Reviewer's Rating

Stephen Sondheim’s Follies has returned after a phenomenally successful run in 2017. Imelda Staunton may have gone but the production has retained all its glamour and the cast is certainly not lacking extraordinary talent after her departure.

Follies is a nostalgic and poignant exploration of disappointing relationships and a clash between youthful expectation and middle-aged regret, set at a party – a last hurrah for the ‘Weismann Girls’ of old – hosted by Weismann himself, owner of the now closed ‘Follies’ theatre. Ben and Phyllis attend the party, with Ben hotly pursued by Sally, whose husband (Buddy) follows her to the soirée, anticipating trouble. Each character has an actual shadow of their younger selves, played by other actors, following them and playing out the past – Ben and Sally’s love affair, Buddy’s jealousy and ultimately Sally’s lovesick disappointment – emotions that follow them to the present day and nudge their marriages towards a cliff edge.

The four main characters – Joanna Riding as Sally, Peter Forbes as Buddy, Alexander Hanson as Ben and Janie Dee as Phyllis – are consistently excellent, but the standout performances come from Tracie Bennett as Carlotta and Claire Moore as Hattie. Each with a smashing solo number, their characters add different dimensions to the paths that the Weismann Girls have taken and ensure the plot doesn’t become insularly focused around the emotional and turbulent relationships of the main pair of couples. Director Dominic Cooke and designer Vicki Mortimer have collaborated wonderfully to highlight the musical’s glitzy allure with exquisitely befeathered white and gold costumes that stand out against the crumbling wall emblazoned with ‘Follies’ and the dusty theatre seats in the background.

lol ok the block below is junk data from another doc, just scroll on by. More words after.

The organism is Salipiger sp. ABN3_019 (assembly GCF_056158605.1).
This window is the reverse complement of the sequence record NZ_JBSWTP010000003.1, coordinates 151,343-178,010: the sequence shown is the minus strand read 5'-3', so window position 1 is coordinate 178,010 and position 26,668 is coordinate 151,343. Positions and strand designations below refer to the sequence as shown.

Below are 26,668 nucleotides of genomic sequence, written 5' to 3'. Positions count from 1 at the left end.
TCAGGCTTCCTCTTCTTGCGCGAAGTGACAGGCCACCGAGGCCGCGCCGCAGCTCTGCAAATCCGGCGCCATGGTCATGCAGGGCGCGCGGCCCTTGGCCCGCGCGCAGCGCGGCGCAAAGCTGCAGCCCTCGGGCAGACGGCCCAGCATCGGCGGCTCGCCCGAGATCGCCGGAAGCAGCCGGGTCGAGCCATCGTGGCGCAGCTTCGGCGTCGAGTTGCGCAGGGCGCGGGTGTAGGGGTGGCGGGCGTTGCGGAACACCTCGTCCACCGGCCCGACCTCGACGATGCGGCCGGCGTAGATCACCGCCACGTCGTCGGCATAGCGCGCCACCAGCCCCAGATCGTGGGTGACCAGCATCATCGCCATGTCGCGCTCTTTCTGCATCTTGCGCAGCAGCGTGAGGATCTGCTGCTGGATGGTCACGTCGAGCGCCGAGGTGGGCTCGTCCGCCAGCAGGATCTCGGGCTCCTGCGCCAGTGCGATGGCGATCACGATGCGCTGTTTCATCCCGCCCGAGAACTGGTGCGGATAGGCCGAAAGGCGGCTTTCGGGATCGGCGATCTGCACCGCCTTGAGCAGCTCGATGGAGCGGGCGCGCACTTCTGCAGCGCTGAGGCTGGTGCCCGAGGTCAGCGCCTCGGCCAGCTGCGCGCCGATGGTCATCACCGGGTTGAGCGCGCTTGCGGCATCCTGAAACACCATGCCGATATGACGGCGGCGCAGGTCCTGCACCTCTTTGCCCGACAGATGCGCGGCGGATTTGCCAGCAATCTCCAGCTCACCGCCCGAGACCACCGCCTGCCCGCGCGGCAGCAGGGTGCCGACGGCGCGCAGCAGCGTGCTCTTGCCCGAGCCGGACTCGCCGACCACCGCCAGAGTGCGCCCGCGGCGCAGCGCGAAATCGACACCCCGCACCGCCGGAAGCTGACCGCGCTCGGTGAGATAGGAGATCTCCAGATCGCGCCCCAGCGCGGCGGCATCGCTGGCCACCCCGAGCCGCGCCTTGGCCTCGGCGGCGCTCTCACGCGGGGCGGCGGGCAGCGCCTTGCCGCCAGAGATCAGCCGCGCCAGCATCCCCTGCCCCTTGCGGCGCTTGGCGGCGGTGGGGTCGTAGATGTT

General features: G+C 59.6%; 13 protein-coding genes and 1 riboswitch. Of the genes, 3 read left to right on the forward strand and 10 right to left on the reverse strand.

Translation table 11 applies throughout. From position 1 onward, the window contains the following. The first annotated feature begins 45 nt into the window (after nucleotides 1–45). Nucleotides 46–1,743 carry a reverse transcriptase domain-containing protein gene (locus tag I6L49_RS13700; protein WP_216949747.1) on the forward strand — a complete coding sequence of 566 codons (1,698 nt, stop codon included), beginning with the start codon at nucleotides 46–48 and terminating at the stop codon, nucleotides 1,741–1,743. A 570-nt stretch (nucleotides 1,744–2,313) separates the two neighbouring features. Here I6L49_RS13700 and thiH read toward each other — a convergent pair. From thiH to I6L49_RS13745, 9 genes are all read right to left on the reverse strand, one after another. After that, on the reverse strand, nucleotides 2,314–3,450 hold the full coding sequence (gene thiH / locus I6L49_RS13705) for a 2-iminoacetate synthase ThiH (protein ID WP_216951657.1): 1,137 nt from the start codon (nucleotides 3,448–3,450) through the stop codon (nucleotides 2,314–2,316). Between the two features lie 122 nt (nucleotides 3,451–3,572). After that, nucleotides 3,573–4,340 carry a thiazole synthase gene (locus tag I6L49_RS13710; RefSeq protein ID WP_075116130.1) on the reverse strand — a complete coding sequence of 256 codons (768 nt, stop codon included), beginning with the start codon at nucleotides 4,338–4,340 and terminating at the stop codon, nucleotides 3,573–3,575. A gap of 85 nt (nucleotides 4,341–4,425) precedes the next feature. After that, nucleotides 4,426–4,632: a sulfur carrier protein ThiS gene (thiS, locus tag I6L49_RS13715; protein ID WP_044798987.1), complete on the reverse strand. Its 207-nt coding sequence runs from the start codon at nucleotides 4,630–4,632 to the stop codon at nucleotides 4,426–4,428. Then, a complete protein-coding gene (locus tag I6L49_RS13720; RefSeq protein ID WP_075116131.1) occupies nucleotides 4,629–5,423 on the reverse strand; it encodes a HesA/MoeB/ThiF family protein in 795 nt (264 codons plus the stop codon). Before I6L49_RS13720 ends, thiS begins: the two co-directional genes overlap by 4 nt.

The piece’s only shortcoming, perhaps, is the degree to which it excels in creating such nuanced characters and gorgeously detailed scenes. The plot somehow loses its way in the exuberance of the musical as it sidelines to explore other characters and into numbers which showcase the ‘follies’ of each of the main characters which are to a certain extent clear already. There is nothing to drive the story forward since the first few scenes establish the messy relationships at play in both past and present, and Sally makes the same mistake of thinking that Ben is in love with her all over again. While there is a crucial warning here against becoming stuck in the past, it doesn’t aid the story.

Despite this, the cast is  bursting with talent, complemented by a sumptuous design, and the production will leave you with stars in your eyes and humming a good few numbers.